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Here's the video...it's the Jazz at Lincoln Center band doing a family concert about Count Basie.

https://www.youtube.com/watch?v=REmA1kAy4WY

at about 2:35 in the video, a young man stands up and plays a great tenor solo. That is an OLD saxophone, he's playing. Can anybody tell what it is?

Conn Chu Berry? Buescher True Tone? I think it's a Conn from the neck support... The guy sounds great.
 

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The neck looks like a Conn. It has split bell keys, so it precedes the 10M, but could be a transitional version. I could not see the G# to see if it had the nail file pattern. I would guess a Chu, but others may pick up on things I missed.

A really great sound!
 

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Conn Transitional. It has the raised high E key - on Chus it's flat (level with the RH side C and Bb keys).
I believe Walter plays on a Chu - the high E is raised because of risers, you can see them clearly on the pic below. He uses risers on the palm keys and RH side keys and I've seen him with material built up on the bis key as well. He favors the sound of the Conn but has adjustments to help with the ergos.

View attachment 214354
 

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Discussion Starter #10
Walter is an excellent player. It's also nice to see a young man appreciating the qualities of a saxophone from his grandfathers era.

EDIT: Actually I just found Walter doing a video teaching up and coming students about why to practice scales and looks like he's not the 20-something he appears to be on the Jazz at Lincoln Center video! LOL.. That tenor could still be his grandfathers, though!
 

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Walter's in his late 40's so relatively 'young' still, but he has been around for awhile, actually .


I first heard him on an album called 'Tough Young Tenors' that came out in 1991 .. in fact I still have it.


Walter, Tim Warfield, James Carter, Herb Harris and Todd Williams(who used to be in some of Wynton's groups) .
 

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Walter's in his late 40's so relatively 'young' still, but he has been around for awhile, actually .


I first heard him on an album called 'Tough Young Tenors' that came out in 1991 .. in fact I still have it.


Walter, Tim Warfield, James Carter, Herb Harris and Todd Williams(who used to be in some of Wynton's groups) .
I have that album too. Great stuff. Damn....'91? Sheesch, time flies!
 

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I believe Walter plays on a Chu - the high E is raised because of risers, you can see them clearly on the pic below. He uses risers on the palm keys and RH side keys and I've seen him with material built up on the bis key as well. He favors the sound of the Conn but has adjustments to help with the ergos.

View attachment 214354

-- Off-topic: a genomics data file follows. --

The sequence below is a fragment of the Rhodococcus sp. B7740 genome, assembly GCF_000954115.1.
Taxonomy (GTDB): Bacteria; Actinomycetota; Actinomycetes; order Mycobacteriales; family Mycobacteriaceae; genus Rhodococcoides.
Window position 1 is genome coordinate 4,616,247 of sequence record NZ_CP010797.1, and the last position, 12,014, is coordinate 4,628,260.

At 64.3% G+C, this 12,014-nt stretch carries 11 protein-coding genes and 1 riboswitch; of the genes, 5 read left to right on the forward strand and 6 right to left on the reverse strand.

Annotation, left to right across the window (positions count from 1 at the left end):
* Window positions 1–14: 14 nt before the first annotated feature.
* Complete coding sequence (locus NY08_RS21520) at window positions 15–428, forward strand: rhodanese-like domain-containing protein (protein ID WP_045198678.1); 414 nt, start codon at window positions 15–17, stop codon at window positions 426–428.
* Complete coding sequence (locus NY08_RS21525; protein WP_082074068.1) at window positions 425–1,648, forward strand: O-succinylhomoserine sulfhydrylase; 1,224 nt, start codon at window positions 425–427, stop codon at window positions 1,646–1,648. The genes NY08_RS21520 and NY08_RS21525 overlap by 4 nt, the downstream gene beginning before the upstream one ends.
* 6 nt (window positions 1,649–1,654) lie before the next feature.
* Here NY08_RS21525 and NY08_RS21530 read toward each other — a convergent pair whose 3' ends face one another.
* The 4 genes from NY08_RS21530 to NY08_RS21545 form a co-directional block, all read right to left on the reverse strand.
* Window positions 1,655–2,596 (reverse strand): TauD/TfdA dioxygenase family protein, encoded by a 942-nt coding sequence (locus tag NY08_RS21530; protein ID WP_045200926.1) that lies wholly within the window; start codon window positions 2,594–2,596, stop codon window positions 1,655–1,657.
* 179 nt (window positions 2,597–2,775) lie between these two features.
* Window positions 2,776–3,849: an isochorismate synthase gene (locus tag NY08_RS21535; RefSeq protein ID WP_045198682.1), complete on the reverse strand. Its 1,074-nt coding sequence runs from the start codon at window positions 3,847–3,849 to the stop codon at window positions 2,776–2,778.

Never mind the risers. The high E key curves up at the upper end even without the riser.

Here's a picture of a Transitional's RH palm keys:

View attachment 214416

Here's a picture of a New Wonder II (Chu Berry) RH palm keys:

View attachment 214418

The high E on Mr. Blanding's horn is the same as the former, and different from the latter.
 

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Never mind the risers. The high E key curves up at the upper end even without the riser.

Here's a picture of a Transitional's RH palm keys:

View attachment 214416

Here's a picture of a New Wonder II (Chu Berry) RH palm keys:

View attachment 214418

The high E on Mr. Blanding's horn is the same as the former, and different from the latter.

Yep, I think you are right that it is a "transitional" model. In looking at other videos and photos of
Walter in action, I do not see any indication that his bis key has been modified either. It's location and shape look completely stock to me.
 

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Maybe Wynton could give him a loan to get something newer.
Conns take some getting used to but then my first tenor was a King Zephyr so a Conn was easy after that.
 

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Yep, I think you are right that it is a "transitional" model. In looking at other videos and photos of
Walter in action, I do not see any indication that his bis key has been modified either. It's location and shape look completely stock to me.
You're right, the shape is the same as the Transitional, thanks for the pic comparison saxophender!

Pontius - I couldn't find the pic online but there's one of him hanging in the hallway at Jazz at Lincoln Center and it stood out to me because of that. Next time I'm there I'll take a pic of it to be sure, hopefully I'm remembering correctly.
 

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Walter Blanding playing in style on a Conn like Pres did with Basie in the '30's. However Lester's was a New Wonder I back then.
 

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Why so amazed ? The old Conns were great horns and despite the scuttlebutt to the contrary they are NOT hard to get around. (A 10M to me plays easier than a Selmer Mk VI; a Conn NWII Tranny is only marginally more difficult.) Check out Tivon Pennicott and the great Troy Roberts, for example:

 
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